On Friday I had a shower in clean water.
Run down my face and into my mouth without worrying about bacteria, upset stomach or anything else-type clean water.
It was HEAVENLY.
The last several weeks have been all about contrast and perspective for me. Starting with our trip over Labor Day to Zongo Falls, the closest thing to a “tourist destination” near Kinshasa, and ending with my trip, with C, to the UK to visit my parents and celebrate their 50th wedding anniversary – and enjoy heavenly clean water showers.
The back and forth between the “real” world (home, school, Kinshasa) and the “unreal” world (Zongo Falls resort, Brussels, London) has been eye opening. It’s no surprise that an appreciation for what you have (or don’t have) is all about perspective, but I’ve come back to that realization again and again in the last few weeks.
It started with the trip to Zongo. Approximately 30 US and UK embassy expats met in the Shoprite parking lot at 7 a.m. on the Saturday of Labor Day weekend for the 105 km drive to the falls which are southwest of Kinshasa on the Inkisi River (a tributary of the Congo River).
Unfortunately, this is a 105 km drive that takes, on average, 4 hours. The first half of the drive is marked by the hustle and bustle (and traffic) of leaving Kinshasa. Saturday is a working day here, so even at 7 a.m. there are a lot of people about, the street markets are alive with people (and a few animals) and maneuvering through it all takes talent, patience and nerves of steel.
The second half of the trip is marked by a “well maintained” dirt road. Here’s where you start needing a little perspective as “well maintained” means that it is not marred by huge pot holes, but only small ones, so you’re not crawling (as you do on some streets in Kinshasa that DO have huge pot holes) but you’re not breaking any land speed records either.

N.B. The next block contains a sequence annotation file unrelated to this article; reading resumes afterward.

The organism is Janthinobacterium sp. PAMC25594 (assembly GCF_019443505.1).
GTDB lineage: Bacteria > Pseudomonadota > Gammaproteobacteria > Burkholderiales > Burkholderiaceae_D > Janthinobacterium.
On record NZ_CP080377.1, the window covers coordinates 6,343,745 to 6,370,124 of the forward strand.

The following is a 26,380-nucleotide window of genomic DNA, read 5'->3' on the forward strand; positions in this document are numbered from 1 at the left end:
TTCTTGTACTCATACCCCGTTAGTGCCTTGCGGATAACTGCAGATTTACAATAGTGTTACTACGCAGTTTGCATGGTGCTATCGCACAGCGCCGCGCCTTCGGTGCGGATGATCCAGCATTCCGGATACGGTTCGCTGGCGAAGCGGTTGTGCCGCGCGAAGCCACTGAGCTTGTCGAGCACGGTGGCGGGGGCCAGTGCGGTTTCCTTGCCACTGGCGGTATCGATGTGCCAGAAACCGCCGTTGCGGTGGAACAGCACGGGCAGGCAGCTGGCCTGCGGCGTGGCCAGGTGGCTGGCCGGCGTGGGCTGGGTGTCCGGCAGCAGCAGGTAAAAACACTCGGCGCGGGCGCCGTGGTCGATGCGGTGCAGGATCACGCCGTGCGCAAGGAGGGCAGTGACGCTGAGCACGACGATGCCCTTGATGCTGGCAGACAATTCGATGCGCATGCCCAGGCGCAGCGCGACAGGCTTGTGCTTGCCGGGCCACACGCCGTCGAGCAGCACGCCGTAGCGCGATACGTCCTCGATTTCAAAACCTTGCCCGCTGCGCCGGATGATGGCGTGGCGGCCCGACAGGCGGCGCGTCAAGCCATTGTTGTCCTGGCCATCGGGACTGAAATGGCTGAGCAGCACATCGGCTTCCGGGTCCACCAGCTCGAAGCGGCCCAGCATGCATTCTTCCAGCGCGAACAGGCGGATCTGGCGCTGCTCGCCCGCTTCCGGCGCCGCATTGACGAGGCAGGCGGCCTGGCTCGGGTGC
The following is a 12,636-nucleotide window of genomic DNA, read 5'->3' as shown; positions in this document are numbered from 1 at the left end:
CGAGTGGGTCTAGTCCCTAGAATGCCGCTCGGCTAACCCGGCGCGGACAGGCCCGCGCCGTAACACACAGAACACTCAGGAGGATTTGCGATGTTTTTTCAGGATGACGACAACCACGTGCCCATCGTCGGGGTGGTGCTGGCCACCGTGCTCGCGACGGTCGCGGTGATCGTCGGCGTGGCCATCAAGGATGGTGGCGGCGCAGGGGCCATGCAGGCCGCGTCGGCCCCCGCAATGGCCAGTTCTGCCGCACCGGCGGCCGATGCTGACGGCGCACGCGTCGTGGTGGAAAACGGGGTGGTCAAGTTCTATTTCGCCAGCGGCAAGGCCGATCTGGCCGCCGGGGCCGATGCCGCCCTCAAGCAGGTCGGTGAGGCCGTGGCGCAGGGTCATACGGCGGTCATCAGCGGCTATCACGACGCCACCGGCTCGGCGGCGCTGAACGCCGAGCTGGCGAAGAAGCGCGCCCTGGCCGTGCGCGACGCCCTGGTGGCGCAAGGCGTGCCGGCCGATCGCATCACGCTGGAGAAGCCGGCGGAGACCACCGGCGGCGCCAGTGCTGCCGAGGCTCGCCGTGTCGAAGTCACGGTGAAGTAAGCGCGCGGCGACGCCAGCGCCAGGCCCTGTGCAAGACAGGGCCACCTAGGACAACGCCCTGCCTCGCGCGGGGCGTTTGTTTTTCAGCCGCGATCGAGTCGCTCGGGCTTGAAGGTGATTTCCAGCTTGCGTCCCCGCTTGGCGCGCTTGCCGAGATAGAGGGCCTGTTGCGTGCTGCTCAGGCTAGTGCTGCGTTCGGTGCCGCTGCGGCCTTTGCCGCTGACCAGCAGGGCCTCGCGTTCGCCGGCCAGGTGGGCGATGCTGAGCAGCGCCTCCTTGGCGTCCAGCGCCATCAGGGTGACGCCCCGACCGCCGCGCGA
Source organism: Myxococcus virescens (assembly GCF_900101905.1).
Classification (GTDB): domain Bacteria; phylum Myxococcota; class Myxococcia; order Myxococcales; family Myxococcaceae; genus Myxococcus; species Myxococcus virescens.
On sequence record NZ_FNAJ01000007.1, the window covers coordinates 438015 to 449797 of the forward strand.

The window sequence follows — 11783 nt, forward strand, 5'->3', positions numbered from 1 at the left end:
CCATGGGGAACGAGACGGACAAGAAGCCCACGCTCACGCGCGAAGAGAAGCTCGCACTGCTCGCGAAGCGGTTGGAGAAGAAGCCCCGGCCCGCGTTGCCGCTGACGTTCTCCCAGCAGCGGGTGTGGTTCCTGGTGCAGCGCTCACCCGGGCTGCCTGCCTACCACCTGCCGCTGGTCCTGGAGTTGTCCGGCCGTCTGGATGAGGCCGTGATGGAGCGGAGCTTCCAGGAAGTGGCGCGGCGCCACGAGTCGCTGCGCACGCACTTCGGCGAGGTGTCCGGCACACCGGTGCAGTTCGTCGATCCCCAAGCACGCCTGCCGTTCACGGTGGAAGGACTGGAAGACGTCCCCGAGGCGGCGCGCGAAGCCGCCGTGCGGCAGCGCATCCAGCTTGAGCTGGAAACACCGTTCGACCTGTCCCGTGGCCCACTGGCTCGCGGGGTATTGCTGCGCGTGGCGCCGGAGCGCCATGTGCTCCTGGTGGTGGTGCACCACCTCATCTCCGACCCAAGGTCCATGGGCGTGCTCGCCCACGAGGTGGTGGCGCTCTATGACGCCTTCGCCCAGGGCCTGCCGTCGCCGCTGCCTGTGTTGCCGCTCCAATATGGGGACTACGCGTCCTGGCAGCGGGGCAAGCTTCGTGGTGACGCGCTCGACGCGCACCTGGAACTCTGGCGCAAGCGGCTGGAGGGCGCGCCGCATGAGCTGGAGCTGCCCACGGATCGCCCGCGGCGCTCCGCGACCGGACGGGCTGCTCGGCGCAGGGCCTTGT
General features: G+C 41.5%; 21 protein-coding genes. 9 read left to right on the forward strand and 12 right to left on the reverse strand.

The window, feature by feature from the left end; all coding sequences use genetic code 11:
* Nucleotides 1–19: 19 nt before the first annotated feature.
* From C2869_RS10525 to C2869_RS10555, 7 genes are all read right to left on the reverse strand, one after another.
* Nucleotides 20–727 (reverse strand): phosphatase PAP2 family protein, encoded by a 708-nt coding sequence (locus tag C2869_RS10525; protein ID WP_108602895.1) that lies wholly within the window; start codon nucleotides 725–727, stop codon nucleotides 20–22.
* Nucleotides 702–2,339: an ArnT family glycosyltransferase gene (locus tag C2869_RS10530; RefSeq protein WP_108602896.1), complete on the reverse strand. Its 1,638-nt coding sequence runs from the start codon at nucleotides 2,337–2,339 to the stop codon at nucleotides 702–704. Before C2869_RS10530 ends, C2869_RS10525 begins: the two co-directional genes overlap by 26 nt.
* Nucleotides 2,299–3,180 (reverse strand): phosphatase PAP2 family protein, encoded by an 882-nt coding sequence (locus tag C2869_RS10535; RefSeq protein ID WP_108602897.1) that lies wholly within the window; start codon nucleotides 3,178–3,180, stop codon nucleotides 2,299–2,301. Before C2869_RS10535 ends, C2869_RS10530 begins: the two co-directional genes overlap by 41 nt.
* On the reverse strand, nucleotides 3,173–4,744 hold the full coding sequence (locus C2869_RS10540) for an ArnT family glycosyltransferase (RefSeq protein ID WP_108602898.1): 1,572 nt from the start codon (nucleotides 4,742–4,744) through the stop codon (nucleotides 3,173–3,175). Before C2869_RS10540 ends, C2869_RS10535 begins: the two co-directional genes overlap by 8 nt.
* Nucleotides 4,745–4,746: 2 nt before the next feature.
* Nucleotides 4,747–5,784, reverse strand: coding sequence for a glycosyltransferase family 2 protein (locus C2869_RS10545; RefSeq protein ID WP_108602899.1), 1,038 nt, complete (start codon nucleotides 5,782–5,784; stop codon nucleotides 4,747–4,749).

During this drive you are also passing all manner of “real” Africa. Little villages with mud huts, chickens and children running along side the car overjoyed at being smiled and waved at by the passing Americans. An overturned truck with gas pouring out of the bottom – and nearby villagers rushing to the scene with buckets to hold – in bare hands – under the stream of gas less it be wasted. Roadside markets selling beautiful bright vegetables and jars of dark honey. Women in traditional Congolese dress, small children at their sides, all with baskets or bundles on their heads. Cars and trucks with dozens of people – or a random goat – sitting on the top. It’s what you expect of “real” Africa, but, then again, it’s hard to believe you are, really, seeing it.
The contrast comes at the end after you cross over a dam and turn into a lovely resort with well maintained buildings, luxury accommodation (by most standards) and stunning natural waterfalls. When we arrived we were a little giddy as we walked into our “residence” with two bedrooms, two baths (complete with plush robes), a full kitchen and a living space – overlooking a beautiful pool on one side and the falls and jungle on the other.